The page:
Or what if one of these journalists lived in an area where their local community organisation had to shut down, and slowly the threads that quietly held the most vulnerable parts of that community together started to unravel?

Oh and to Toynbee and others of a similar disposition on this, I don’t think that the family of the cancer victim needing Marie Curie, or the community benefitting from the invaluable work of the local group really care that the money used to pay for these services came from a rich banker, and that it took a £100 dinner to get her to give £10,000. I think they are just happy that someone decided to give this money away, be that for whatever reason it was, rather than keep it for themselves.

Yes, there are a few charities out there that should not fall under this label at all and the policing of the sector could of course be better. But, as we all know, real life doesn’t actually reflect the pages of the Daily Mail, and truthfully for every organisation that perhaps is a charity and should not be, I bet you could easily find at least 1,000 that are charities and fully deserve this status and the benefits this entails. We should not potentially disable all the good ones just because we’ve found five examples of bad ones.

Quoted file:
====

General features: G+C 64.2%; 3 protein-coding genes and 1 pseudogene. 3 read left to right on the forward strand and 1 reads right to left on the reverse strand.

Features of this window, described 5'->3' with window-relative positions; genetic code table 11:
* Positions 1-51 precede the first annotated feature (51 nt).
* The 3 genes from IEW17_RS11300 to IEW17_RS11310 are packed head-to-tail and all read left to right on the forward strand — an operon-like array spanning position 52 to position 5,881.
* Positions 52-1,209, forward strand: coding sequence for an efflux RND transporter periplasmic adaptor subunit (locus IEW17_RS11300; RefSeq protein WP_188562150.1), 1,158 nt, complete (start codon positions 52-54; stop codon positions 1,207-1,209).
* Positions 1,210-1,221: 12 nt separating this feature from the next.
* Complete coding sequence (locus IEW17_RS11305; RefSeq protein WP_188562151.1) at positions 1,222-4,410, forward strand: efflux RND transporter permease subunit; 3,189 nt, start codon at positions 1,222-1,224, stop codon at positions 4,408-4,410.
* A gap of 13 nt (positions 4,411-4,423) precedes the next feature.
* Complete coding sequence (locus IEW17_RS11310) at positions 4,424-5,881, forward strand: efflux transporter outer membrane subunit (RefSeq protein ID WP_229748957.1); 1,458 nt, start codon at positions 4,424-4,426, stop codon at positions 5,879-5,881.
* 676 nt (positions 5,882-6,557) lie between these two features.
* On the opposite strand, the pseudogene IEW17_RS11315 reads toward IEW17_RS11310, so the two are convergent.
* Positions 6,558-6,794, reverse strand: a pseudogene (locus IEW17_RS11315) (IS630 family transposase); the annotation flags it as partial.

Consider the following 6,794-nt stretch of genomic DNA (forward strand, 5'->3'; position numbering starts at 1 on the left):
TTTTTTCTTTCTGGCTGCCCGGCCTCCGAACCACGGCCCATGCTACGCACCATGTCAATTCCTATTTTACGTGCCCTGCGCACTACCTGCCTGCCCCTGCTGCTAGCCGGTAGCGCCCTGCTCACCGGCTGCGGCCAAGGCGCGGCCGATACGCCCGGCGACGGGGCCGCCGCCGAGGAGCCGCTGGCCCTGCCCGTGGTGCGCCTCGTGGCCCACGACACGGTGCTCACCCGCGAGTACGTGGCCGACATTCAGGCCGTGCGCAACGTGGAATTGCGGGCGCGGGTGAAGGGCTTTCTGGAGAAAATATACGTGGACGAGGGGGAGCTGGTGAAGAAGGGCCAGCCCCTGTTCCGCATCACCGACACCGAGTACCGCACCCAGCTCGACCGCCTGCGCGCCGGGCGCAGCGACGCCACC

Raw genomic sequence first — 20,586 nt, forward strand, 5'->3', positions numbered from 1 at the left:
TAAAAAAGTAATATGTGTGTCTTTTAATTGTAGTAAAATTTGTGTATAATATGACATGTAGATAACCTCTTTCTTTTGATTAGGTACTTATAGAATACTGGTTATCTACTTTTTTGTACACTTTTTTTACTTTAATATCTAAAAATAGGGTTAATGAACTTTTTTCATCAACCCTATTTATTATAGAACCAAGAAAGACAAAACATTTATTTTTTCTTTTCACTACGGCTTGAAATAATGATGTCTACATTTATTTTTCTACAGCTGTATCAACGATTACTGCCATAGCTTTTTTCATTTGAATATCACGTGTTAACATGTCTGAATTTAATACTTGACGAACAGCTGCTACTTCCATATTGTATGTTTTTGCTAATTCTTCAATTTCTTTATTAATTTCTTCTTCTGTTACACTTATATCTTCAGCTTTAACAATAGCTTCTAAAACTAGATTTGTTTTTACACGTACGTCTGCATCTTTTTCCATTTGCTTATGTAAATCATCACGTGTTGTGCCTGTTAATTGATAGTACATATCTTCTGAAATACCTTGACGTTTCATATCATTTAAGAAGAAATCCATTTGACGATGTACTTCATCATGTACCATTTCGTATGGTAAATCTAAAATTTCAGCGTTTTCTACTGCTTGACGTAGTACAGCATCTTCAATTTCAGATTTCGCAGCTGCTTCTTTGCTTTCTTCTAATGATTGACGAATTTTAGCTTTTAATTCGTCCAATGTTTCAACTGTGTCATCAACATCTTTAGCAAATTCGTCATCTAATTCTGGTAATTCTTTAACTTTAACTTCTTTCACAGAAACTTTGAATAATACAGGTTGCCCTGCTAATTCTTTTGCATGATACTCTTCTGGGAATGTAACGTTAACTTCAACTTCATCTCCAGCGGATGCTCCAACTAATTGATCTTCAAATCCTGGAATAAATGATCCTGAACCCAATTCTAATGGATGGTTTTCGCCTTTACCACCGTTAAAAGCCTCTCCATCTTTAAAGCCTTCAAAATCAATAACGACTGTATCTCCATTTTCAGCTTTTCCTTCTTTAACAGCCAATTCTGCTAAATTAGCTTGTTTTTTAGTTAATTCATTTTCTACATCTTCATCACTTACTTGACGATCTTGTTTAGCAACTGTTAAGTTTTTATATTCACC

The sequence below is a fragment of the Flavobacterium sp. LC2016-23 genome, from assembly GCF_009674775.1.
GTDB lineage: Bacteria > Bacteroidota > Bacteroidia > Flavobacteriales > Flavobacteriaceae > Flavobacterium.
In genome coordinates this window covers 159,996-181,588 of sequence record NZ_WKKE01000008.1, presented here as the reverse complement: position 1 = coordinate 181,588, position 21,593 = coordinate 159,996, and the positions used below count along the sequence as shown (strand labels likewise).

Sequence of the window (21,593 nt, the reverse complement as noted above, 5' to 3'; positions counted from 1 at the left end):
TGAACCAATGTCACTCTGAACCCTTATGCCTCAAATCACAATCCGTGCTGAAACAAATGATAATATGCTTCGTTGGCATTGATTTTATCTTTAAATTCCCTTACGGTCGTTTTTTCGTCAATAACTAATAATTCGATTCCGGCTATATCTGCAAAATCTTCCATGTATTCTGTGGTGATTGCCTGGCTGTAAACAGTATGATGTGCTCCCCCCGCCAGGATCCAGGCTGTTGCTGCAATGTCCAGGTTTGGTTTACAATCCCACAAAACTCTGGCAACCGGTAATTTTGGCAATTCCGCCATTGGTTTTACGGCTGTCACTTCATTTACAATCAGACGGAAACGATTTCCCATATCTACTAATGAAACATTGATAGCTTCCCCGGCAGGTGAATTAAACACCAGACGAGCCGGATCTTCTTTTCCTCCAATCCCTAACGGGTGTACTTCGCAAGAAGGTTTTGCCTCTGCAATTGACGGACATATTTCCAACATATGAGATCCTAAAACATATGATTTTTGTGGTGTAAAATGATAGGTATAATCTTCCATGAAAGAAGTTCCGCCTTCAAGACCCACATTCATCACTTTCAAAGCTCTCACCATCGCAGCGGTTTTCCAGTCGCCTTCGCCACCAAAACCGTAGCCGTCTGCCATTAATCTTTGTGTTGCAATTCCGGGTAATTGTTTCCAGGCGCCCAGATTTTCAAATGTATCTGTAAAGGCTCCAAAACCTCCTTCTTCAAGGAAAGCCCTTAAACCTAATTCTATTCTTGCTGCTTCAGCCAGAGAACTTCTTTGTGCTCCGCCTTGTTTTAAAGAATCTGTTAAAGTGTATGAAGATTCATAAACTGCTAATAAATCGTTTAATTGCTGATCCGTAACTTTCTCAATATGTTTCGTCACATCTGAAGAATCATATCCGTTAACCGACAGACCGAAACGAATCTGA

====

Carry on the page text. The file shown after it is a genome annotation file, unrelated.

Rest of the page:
Also, on the ridiculous argument that all our tax should stay with the government rather than being thwarted off to a load of ‘dangerous charities’, since when did the government spend tax-payers’ money exactly how we would all like it to?

This is the very worst time for the government to be potentially devastating the income of hundreds of organisations without which all of our lives would be unrecognisably worse.

The point is, whether you agree with tax relief for charities or not, (and I for one do – it’s not like the state is going to start doing this invaluable work instead and the vast majority of our population do not give anything like enough to charities but would be more than happy to benefit from their services if the circumstances warranted it) there are thousands of amazing organisations that have become used to this income, and whose donors have become used to this relief, and without it they could be seriously crippled.